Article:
On Sunday, Walker appeared with Chuckles the Toad on Meet the Press. Since Chuckles was letting him get away with saying about anything, Walker laid it on thick regarding his record on education in Wisconsin.
First, Walker once again ran out the story of Megan Sampson, even though she has asked Walker to stop dragging her name into his campaign. Unsurprisingly, Walker still hasn't gotten the facts of the story correct yet either.
But when Walker boasted about how good the education system in Wisconsin is, that was just too much.
Walker claimed that thanks to his Act 10 and other "reforms," schools were able to keep the best of the best and get rid of bad teacher.
But ever since he imposed that union busting law, schools in Wisconsin have been in turmoil with high turnover rates and any teacher eligible for retirement running out the door:
“It’s a buyer’s market, and (teachers) will and already have done some shopping around,” said Jeff Berkley, a 34-year teacher with the Wausau School District and president of the district teachers union, the Wausau Education Association. “There are more and more teachers leaving the profession and more and more teachers leaving the state.”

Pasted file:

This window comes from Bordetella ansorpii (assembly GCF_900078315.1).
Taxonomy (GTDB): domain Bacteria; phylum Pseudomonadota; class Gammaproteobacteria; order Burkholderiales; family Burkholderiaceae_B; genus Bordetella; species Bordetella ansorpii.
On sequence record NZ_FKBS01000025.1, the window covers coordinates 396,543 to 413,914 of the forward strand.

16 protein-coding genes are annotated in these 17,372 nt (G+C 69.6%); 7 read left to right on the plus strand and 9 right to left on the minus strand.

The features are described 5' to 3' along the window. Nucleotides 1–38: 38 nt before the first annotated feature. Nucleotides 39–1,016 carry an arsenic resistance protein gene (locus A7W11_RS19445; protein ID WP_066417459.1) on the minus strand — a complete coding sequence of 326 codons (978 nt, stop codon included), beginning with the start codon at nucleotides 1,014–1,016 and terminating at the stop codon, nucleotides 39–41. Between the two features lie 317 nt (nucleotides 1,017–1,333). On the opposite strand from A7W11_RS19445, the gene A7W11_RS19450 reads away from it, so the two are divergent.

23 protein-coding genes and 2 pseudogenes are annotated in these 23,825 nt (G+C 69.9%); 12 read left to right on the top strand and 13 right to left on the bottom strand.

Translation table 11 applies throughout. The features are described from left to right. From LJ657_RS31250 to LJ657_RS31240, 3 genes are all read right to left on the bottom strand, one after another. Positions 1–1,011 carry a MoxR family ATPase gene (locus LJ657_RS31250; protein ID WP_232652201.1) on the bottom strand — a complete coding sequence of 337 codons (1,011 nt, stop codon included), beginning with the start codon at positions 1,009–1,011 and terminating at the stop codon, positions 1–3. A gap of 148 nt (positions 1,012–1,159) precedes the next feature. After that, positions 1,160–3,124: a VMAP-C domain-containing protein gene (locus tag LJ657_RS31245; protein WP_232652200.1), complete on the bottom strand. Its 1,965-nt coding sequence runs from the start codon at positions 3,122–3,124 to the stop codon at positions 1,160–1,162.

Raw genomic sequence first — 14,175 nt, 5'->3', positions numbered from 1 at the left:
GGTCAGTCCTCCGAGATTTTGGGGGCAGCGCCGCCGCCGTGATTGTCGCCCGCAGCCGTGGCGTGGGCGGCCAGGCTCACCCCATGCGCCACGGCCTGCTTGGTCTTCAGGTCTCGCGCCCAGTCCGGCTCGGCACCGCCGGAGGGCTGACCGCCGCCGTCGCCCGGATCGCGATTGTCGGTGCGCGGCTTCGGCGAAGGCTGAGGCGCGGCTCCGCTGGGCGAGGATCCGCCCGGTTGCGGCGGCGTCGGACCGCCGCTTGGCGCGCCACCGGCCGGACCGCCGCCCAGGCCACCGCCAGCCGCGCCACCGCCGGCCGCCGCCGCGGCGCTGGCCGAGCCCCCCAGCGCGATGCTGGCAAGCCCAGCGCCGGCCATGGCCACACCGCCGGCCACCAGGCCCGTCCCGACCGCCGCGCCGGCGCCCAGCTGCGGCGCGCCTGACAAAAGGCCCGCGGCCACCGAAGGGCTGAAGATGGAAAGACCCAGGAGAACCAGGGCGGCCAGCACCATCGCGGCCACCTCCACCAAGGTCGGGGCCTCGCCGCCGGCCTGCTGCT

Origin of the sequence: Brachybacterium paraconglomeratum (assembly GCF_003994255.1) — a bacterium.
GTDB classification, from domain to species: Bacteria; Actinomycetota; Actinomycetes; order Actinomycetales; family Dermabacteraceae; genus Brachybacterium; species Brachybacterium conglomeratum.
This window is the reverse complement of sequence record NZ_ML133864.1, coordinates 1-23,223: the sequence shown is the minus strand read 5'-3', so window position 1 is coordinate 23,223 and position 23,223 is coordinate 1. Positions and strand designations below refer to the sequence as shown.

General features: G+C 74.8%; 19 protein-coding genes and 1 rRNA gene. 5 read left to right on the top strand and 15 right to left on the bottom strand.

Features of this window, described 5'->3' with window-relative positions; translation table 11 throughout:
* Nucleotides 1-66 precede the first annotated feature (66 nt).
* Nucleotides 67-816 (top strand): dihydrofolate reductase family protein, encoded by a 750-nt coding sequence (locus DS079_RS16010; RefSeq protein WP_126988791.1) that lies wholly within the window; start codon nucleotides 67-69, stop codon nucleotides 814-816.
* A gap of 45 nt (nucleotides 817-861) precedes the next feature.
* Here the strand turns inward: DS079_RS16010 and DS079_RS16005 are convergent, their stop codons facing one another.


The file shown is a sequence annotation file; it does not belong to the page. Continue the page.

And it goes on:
School districts across the state say they are generally seeing higher rates of teacher turnover and elevated levels of retirements since the passage of the law. Teachers and administrators say the turbulence is, in part, caused by the uncertainty and disruption they face in the wake of Act 10 and other sweeping educational reforms. If the trend continues in the long run, educators say the quality of instruction in classrooms will erode.
In the Wausau School District, the number of resignations in its teaching staff has more than doubled in the past five years. In 2010, the 15 teachers resigned from the district, 2.3 percent of its total teaching staff, said Jeff Gress, the district’s director of human resources and employee relations. In 2012, the number only increased to 18, or 2.7 percent. But in 2013, 38 teachers, 5.6 percent, left the district, and so far this year, 35 teachers have resigned, 5.1 percent. Gress expects more teachers to quit in the coming weeks.
This year, things are so bad that school districts are scrambling to even find enough teachers, regardless of their skills. So much for having only the best of the best. As another sign of just how bad things are getting, a group of principals from the most conservative area of the state have signed a joint letter to Walker bemoaning how little control they have over their own schools, their budgets and warned that things were becoming increasingly segregated by socioeconomic classes.
Furthermore, things don't bode well for the future. Walker has made a career in education so unappealing that not only are best of the best fleeing the profession and/or the state, but there is also a marked decline in the number of people studying to be teachers.
Remember when Walker talks about he took on the "special interests" of Wisconsin, he really meant he took on our children and their futures.